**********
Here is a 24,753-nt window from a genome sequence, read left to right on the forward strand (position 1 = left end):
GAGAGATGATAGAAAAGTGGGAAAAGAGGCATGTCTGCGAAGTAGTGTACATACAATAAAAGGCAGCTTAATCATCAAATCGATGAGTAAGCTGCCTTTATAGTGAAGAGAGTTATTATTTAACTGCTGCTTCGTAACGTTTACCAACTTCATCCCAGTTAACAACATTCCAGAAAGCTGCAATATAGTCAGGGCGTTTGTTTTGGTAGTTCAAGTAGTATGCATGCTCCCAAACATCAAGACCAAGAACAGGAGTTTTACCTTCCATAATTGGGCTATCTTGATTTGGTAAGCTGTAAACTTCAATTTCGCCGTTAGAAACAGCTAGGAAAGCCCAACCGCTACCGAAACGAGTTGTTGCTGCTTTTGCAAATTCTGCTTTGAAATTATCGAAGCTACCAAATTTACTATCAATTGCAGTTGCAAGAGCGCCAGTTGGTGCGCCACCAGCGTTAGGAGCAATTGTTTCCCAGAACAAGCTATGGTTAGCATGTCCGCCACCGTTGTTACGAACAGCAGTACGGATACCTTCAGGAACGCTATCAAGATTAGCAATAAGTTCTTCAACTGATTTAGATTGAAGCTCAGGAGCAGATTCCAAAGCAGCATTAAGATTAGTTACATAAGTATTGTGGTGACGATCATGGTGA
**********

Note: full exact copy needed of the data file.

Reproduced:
Here is a 24,753-nt window from a genome sequence, read left to right on the forward strand (position 1 = left end):
GAGAGATGATAGAAAAGTGGGAAAAGAGGCATGTCTGCGAAGTAGTGTACATACAATAAAAGGCAGCTTAATCATCAAATCGATGAGTAAGCTGCCTTTATAGTGAAGAGAGTTATTATTTAACTGCTGCTTCGTAACGTTTACCAACTTCATCCCAGTTAACAACATTCCAGAAAGCTGCAATATAGTCAGGGCGTTTGTTTTGGTAGTTCAAGTAGTATGCATGCTCCCAAACATCAAGACCAAGAACAGGAGTTTTACCTTCCATAATTGGGCTATCTTGATTTGGTAAGCTGTAAACTTCAATTTCGCCGTTAGAAACAGCTAGGAAAGCCCAACCGCTACCGAAACGAGTTGTTGCTGCTTTTGCAAATTCTGCTTTGAAATTATCGAAGCTACCAAATTTACTATCAATTGCAGTTGCAAGAGCGCCAGTTGGTGCGCCACCAGCGTTAGGAGCAATTGTTTCCCAGAACAAGCTATGGTTAGCATGTCCGCCACCGTTGTTACGAACAGCAGTACGGATACCTTCAGGAACGCTATCAAGATTAGCAATAAGTTCTTCAACTGATTTAGATTGAAGCTCAGGAGCAGATTCCAAAGCAGCATTAAGATTAGTTACATAAGTATTGTGGTGACGATCATGGTGA